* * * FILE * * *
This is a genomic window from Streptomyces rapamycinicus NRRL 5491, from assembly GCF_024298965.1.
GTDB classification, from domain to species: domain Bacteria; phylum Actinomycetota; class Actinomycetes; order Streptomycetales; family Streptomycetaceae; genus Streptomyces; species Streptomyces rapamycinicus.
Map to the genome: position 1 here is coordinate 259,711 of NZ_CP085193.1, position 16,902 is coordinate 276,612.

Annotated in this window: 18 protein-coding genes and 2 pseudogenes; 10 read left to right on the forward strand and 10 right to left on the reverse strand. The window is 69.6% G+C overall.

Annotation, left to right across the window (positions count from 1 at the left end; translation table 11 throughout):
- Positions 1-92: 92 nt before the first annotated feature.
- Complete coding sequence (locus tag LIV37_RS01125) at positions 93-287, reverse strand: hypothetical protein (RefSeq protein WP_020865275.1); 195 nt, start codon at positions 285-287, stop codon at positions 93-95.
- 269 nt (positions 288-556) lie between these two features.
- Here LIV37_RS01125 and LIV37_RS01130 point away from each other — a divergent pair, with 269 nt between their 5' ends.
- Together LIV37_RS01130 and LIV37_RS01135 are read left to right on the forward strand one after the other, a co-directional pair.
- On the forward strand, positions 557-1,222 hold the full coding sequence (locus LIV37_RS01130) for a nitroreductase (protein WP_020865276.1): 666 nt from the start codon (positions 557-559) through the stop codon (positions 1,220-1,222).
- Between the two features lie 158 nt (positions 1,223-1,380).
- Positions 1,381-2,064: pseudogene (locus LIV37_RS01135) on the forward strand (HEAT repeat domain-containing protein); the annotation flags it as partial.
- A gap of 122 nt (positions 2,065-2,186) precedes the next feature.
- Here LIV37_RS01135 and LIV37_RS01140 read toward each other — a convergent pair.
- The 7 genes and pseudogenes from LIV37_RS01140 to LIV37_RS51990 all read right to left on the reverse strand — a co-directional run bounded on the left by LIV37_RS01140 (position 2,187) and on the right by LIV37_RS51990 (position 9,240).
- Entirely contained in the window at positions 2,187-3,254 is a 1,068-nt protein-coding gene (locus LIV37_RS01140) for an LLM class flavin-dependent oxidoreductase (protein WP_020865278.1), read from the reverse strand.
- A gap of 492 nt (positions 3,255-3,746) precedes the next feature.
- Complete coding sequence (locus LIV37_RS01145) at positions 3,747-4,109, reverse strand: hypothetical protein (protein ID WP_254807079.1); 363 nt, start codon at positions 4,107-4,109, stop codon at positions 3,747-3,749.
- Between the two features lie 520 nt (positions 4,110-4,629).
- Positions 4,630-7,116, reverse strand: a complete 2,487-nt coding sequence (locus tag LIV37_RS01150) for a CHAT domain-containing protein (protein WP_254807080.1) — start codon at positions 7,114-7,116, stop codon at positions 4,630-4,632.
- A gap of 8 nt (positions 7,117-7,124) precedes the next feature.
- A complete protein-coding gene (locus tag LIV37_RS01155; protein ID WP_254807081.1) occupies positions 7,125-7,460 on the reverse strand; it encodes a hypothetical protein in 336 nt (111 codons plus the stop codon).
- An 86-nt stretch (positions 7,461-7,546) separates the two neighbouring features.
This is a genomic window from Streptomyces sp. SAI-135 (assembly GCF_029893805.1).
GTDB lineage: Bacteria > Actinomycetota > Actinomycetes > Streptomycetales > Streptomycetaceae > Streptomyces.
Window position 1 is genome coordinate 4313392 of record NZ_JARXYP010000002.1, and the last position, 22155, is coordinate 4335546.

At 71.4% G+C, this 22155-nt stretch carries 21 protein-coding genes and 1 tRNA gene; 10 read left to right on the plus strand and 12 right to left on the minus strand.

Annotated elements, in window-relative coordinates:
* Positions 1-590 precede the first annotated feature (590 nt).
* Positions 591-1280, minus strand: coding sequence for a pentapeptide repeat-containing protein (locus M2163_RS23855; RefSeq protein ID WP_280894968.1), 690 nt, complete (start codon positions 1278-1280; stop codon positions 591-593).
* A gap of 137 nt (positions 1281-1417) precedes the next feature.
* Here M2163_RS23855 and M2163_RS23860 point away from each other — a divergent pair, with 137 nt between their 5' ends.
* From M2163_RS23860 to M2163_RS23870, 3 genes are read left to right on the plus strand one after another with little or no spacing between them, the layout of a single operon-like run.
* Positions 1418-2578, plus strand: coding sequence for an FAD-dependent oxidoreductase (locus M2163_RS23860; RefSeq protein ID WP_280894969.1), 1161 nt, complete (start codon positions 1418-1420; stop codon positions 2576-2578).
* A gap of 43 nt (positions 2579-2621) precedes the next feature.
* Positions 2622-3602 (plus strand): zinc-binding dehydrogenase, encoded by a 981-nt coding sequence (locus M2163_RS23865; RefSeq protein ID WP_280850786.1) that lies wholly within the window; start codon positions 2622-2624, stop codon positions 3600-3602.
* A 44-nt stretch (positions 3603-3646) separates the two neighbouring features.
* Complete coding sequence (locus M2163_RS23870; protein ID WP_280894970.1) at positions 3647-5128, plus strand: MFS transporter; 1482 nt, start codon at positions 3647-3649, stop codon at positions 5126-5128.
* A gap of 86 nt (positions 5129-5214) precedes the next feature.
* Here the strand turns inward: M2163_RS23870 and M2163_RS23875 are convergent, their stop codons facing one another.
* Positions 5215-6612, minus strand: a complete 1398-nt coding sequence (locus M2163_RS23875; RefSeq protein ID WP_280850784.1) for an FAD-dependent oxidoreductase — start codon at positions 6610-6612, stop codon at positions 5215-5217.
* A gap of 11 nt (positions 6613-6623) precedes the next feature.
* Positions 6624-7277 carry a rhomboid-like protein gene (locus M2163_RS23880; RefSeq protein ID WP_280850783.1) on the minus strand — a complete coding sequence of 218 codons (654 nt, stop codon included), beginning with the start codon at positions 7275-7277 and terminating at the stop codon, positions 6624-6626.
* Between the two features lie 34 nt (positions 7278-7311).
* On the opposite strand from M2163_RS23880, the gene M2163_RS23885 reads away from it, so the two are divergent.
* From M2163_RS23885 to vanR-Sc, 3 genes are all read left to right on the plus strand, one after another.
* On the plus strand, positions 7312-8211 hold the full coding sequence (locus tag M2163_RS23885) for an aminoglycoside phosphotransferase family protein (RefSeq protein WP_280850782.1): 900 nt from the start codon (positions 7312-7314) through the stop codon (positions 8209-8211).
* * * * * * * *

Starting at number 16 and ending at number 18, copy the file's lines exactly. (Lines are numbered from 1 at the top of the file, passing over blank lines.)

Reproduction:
- The 7 genes and pseudogenes from LIV37_RS01140 to LIV37_RS51990 all read right to left on the reverse strand — a co-directional run bounded on the left by LIV37_RS01140 (position 2,187) and on the right by LIV37_RS51990 (position 9,240).
- Entirely contained in the window at positions 2,187-3,254 is a 1,068-nt protein-coding gene (locus LIV37_RS01140) for an LLM class flavin-dependent oxidoreductase (protein WP_020865278.1), read from the reverse strand.
- A gap of 492 nt (positions 3,255-3,746) precedes the next feature.